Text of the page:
Terence’s work is characterized by its focus on the comedy of manners[3†][10†]. His plays are known for their complex characters and humorous situations, while also exploring deeper themes of human nature and societal norms[3†][10†][11†][6†][12†].

While Terence is often compared to his predecessor Plautus, he is considered to have a different style. Terence is seen as less boisterous than Plautus, with a greater focus on consistency of plot and characterization[3†][6†]. His work is often described as giving near-perfect form and expression in Latin to the comedy of manners[3†][11†].

Terence’s plays were heavily used to learn to speak and write in Latin during the Middle Ages and Renaissance Period, and in some instances were imitated by William Shakespeare[3†]. His work has had a lasting impact, forming the basis of the modern comedy of manners[3†][10†].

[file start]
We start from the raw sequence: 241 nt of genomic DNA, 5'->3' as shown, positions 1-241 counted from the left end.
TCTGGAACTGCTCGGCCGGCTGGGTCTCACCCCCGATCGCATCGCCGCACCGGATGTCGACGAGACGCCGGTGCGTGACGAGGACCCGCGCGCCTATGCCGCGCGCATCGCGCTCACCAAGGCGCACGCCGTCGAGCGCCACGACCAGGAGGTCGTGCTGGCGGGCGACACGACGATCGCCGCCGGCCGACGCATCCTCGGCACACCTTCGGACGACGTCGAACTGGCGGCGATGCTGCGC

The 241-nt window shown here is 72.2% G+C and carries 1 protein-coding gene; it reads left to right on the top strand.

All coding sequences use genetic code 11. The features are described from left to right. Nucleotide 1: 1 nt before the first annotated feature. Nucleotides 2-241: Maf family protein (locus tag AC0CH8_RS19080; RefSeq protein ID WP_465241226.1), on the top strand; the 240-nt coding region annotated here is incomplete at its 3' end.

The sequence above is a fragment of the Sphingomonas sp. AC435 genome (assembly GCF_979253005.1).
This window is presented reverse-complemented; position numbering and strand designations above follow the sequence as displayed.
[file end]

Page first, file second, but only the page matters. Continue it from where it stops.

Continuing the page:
Despite his early death, Terence’s influence on Roman literature and drama was significant[3†][10†]. His plays have survived intact, providing valuable insight into Roman comedy and theatre[3†][10†].

Personal Life

Terence was brought to Rome as a slave, where he was educated and then freed on account of his learning[3†]. After writing six comedies, Terence left Rome for Greece, still not yet twenty-five years of age[3†][13†]. He died on the return journey[3†][13†]. It is thought that he died due to shipwreck or disease[3†][1†].

He left a daughter, who married into an equestrian family[3†][13†]. He also left a small estate near the temple of Mars[3†][13†].

Conclusion and Legacy